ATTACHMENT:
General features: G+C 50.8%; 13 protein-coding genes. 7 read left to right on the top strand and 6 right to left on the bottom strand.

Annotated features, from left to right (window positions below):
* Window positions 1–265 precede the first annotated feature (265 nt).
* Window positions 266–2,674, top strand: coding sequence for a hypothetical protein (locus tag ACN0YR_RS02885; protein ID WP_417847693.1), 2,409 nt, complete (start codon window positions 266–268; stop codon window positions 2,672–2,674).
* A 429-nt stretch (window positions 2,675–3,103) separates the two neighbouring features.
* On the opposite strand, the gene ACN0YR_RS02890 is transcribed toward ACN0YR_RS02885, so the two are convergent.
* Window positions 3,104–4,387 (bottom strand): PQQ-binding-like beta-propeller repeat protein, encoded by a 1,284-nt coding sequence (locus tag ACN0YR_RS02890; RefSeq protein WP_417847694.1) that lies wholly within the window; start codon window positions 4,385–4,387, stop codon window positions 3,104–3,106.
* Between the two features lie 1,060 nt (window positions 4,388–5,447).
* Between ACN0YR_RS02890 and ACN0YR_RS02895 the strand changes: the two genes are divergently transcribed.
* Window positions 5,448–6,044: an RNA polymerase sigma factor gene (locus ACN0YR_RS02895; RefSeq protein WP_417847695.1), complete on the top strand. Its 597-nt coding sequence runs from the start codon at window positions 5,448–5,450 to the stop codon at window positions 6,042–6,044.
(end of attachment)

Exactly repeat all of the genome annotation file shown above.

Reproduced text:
General features: G+C 50.8%; 13 protein-coding genes. 7 read left to right on the top strand and 6 right to left on the bottom strand.

Annotated features, from left to right (window positions below):
* Window positions 1–265 precede the first annotated feature (265 nt).
* Window positions 266–2,674, top strand: coding sequence for a hypothetical protein (locus tag ACN0YR_RS02885; protein ID WP_417847693.1), 2,409 nt, complete (start codon window positions 266–268; stop codon window positions 2,672–2,674).
* A 429-nt stretch (window positions 2,675–3,103) separates the two neighbouring features.
* On the opposite strand, the gene ACN0YR_RS02890 is transcribed toward ACN0YR_RS02885, so the two are convergent.
* Window positions 3,104–4,387 (bottom strand): PQQ-binding-like beta-propeller repeat protein, encoded by a 1,284-nt coding sequence (locus tag ACN0YR_RS02890; RefSeq protein WP_417847694.1) that lies wholly within the window; start codon window positions 4,385–4,387, stop codon window positions 3,104–3,106.
* Between the two features lie 1,060 nt (window positions 4,388–5,447).
* Between ACN0YR_RS02890 and ACN0YR_RS02895 the strand changes: the two genes are divergently transcribed.
* Window positions 5,448–6,044: an RNA polymerase sigma factor gene (locus ACN0YR_RS02895; RefSeq protein WP_417847695.1), complete on the top strand. Its 597-nt coding sequence runs from the start codon at window positions 5,448–5,450 to the stop codon at window positions 6,042–6,044.